Stress actually comes from having one or more problems at the same time. It’s those feelings of being worried, anxious, scared, overwhelmed, and angry all at the same time. Some people say they know that they’re stressed when they get a headache or have trouble sleeping, while others can feel trapped and angry. So what does stress do to our bodies?

  • Your pupils dilate so you can see better.
  • You breathe more rapidly from the upper part of your chest.
  • Your heart rate increases because your heart is working harder.
  • Your body releases stress hormones called adrenaline and cortisol, which give you more strength, energy, speed, and endurance.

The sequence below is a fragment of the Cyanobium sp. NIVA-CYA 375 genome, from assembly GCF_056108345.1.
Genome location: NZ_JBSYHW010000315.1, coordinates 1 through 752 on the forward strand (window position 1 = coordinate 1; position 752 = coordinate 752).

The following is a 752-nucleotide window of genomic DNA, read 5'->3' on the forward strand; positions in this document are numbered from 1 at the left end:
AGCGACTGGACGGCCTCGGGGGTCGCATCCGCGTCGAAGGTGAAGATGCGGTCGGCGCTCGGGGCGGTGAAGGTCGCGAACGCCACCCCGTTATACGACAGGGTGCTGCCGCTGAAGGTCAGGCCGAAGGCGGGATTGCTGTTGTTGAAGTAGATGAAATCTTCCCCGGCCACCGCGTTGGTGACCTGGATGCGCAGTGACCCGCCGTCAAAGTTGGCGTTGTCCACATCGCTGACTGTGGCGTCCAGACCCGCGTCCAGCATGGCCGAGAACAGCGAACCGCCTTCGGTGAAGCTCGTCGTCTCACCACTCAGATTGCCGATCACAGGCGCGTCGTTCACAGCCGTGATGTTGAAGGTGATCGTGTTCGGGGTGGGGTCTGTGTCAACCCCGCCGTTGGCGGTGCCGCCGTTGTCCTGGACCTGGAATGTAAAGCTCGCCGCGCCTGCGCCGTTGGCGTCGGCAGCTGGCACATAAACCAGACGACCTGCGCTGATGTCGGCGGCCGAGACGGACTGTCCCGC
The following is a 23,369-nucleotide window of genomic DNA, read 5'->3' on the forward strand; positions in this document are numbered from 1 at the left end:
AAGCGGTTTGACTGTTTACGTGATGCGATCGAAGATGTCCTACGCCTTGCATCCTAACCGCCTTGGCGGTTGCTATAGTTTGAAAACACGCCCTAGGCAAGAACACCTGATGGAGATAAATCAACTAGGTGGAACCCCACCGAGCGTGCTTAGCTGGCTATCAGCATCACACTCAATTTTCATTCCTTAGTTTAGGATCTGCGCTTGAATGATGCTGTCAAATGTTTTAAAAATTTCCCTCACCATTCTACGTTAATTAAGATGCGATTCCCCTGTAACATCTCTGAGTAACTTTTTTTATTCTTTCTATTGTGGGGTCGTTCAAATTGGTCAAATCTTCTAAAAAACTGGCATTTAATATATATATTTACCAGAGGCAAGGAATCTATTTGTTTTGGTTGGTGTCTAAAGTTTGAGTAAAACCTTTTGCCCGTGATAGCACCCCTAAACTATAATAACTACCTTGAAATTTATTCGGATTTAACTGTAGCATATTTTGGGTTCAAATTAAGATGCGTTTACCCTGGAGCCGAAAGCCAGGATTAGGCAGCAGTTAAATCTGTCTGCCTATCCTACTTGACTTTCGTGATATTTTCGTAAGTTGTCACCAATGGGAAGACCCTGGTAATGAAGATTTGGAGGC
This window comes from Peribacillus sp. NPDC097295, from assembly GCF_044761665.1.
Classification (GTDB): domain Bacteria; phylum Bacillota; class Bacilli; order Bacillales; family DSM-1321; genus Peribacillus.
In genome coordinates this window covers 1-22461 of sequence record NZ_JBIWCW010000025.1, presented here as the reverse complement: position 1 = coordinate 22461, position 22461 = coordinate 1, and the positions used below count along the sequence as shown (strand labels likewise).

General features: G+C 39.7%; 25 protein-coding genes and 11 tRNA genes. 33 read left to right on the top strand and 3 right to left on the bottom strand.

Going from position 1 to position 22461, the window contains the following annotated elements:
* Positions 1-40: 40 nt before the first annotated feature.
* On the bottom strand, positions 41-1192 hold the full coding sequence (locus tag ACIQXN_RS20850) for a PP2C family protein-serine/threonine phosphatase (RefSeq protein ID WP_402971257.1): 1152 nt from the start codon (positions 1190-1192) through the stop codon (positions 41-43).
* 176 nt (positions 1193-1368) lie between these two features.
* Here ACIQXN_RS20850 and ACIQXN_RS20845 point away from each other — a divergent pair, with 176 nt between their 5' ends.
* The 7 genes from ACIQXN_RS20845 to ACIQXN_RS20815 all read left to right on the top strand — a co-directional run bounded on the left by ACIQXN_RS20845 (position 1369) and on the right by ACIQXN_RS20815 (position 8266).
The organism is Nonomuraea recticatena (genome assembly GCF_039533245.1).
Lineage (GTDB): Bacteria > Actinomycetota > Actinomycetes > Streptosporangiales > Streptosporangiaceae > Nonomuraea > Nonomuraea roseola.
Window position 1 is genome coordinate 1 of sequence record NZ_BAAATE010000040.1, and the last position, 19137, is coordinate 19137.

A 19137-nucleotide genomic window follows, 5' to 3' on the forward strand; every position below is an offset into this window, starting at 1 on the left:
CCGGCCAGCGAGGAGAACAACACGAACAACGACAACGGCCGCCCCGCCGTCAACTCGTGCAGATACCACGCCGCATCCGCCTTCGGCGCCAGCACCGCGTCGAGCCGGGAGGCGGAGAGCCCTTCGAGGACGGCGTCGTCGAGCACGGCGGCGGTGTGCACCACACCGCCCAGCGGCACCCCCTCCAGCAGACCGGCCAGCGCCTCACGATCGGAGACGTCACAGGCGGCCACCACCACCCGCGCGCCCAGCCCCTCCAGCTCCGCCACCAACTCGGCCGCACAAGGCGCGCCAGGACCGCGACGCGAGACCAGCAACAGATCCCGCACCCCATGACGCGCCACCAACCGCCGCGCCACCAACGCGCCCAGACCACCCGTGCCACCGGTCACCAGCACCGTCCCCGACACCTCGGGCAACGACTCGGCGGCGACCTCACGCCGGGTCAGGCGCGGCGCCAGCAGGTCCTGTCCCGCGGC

• Your digestive system shuts down and you lose your appetite or get a dry mouth.
  • You start to sweat and your hands and feet get cold and clammy.
  • Your face gets flushed.

Fight or Flight
When you’re stressed, your body kicks itself into high gear and goes into “fight or flight” mode. Back in the days of early history, stress actually helped people survive
because problems usually meant life or death situations.

Nowadays, stress is that flood of emotions that you get, usually in the form of a natural rush of stress hormones. Some of us find ourselves having a “fight” reaction by either getting angry or possibly becoming physical and fighting from the stress hormones. The other half of us have the opposite “flight” reaction and try to avoid the problem by